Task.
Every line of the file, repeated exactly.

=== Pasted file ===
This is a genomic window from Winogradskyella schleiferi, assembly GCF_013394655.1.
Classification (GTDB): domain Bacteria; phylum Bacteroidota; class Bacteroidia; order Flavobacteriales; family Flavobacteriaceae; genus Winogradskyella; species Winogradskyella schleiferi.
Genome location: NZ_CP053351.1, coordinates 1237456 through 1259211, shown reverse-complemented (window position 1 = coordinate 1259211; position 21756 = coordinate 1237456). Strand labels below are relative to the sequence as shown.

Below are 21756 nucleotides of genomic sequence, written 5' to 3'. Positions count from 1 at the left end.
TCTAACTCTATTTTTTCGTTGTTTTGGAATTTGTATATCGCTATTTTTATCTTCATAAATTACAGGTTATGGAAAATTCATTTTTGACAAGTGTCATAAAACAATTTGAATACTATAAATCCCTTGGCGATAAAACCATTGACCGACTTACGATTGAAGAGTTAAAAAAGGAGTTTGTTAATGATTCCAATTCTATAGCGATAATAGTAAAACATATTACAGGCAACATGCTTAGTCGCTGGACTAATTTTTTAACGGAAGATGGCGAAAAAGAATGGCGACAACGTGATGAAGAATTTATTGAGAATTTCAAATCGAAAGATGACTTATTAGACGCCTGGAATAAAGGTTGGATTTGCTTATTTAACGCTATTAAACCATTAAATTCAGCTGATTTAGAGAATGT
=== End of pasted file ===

This is a genomic window from Winogradskyella schleiferi, assembly GCF_013394655.1.
Classification (GTDB): domain Bacteria; phylum Bacteroidota; class Bacteroidia; order Flavobacteriales; family Flavobacteriaceae; genus Winogradskyella; species Winogradskyella schleiferi.
Genome location: NZ_CP053351.1, coordinates 1237456 through 1259211, shown reverse-complemented (window position 1 = coordinate 1259211; position 21756 = coordinate 1237456). Strand labels below are relative to the sequence as shown.

Below are 21756 nucleotides of genomic sequence, written 5' to 3'. Positions count from 1 at the left end.
TCTAACTCTATTTTTTCGTTGTTTTGGAATTTGTATATCGCTATTTTTATCTTCATAAATTACAGGTTATGGAAAATTCATTTTTGACAAGTGTCATAAAACAATTTGAATACTATAAATCCCTTGGCGATAAAACCATTGACCGACTTACGATTGAAGAGTTAAAAAAGGAGTTTGTTAATGATTCCAATTCTATAGCGATAATAGTAAAACATATTACAGGCAACATGCTTAGTCGCTGGACTAATTTTTTAACGGAAGATGGCGAAAAAGAATGGCGACAACGTGATGAAGAATTTATTGAGAATTTCAAATCGAAAGATGACTTATTAGACGCCTGGAATAAAGGTTGGATTTGCTTATTTAACGCTATTAAACCATTAAATTCAGCTGATTTAGAGAATGT